Jewish life »
Which Jewish customs and traditions are referred to by the interviewees? Did they observe Jewish holidays before the Second World War? What role does their Jewishness play now? This section deals with Jewish life in the Netherlands and Poland.
Before the Second World War most Eastern European Jews lived in shtetls. The traditional shtetl, that typically Jewish community in which all or most residents were Jewish, didn't survive the Shoah.
Life before the war »
In this section interviewees recollect their lives before the Second World War. The large majority of them grew up in Jewish Amsterdam. They tell about their childhood, recalling more or less beautiful aspects of family life...
When the Nazis occupied the Netherlands persecution of Jews began: registration, segregation, robbery, and deportation. Many people have recollections of the yellow Star of David badge and the round-ups.
Life during the war »
Daily life was becoming more and more difficult for Jews during the German occupation. Persecution gradually became more intrusive and more gruesome. People tried to carry on with their everyday lives as long as they could.
Jews in the Netherlands must have sensed that life under German occupation was going to be hard and unpleasant for them. But what did they expect, what exactly did they think?
In hiding »
Part of the interviewees survived the war in hiding. Members of this group were in hiding with a non-Jewish foster family in the Netherlands as a baby or infant. A number of those surviving Sobibor found a hiding place in Poland after the revolt.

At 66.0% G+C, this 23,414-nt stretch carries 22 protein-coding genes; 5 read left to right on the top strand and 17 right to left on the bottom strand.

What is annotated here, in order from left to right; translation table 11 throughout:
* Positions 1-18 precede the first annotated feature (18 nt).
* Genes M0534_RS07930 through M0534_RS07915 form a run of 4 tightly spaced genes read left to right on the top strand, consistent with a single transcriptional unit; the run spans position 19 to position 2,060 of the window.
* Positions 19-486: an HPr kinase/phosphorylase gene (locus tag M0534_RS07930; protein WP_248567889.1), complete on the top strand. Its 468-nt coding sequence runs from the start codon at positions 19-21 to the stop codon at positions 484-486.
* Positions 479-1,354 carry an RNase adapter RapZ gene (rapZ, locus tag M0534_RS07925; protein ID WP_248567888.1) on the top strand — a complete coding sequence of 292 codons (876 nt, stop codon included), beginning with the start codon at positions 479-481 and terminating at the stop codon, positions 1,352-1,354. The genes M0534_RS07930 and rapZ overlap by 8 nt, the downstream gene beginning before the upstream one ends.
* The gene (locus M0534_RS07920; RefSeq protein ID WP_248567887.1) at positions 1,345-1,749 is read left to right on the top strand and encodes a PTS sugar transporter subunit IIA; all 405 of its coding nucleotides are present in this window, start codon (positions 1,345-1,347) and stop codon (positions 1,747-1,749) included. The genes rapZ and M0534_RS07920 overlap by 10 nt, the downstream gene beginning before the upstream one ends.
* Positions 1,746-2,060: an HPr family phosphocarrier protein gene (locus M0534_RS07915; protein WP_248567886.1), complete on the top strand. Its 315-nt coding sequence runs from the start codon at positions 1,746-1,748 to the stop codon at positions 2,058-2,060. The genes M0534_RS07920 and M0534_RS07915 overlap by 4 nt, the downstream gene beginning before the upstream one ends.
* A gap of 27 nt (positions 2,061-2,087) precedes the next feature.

Camps & ghettos »
There were three transit camps and one SS concentration camp in the Netherlands during the German occupation. Interviewees recollect their experiences in Westerbork and Vught. Camp life in Germany and Poland is also discussed.
Many interviewees are ambiguous about the liberation. They survived the war, but at what cost? Relatives and loved ones had been killed. Feelings of gratitude were mixed with feelings of mourning and loss.
Life after the war »
How did it feel when many did not return after the war? Interviewees recollect how they resumed their lives, shaped by such huge losses.
Rebuilding lives »
So many people, so many different lives. Each of the interviewees have their own way of coping with the enormous loss that bears the name of Sobibor.
Consequences of Sobibor »
Interviewees lost loved ones and relatives in Sobibor. Here they talk freely about the role these losses still play in their lives.
Demjanjuk trial »
Next of kin to people killed in Sobibor, and survivors of the revolt played a major role as co-plaintiffs during the Demjanjuk trial.
2,000 testimonials »
The Jewish Historical Museum made two thousand interviews from the archive of the USC Shoah Foundation Institute accessible to the public.
The Sobiborinterviews.nl website is published by the NIOD Institute for War, Holocaust and Genocide Studies.
This website revolves around thirteen interviews with survivors of the revolt that broke out in the Sobibor destruction camp on October 14, 1943.
Sometimes emotional, sometimes detached, they talk about their lives being disrupted by the war, the degrading conditions in the camp, their escape and their lives after the war. The leader of the uprising, Pecherski, gives a detailed account of the preparation and execution of the mass escape.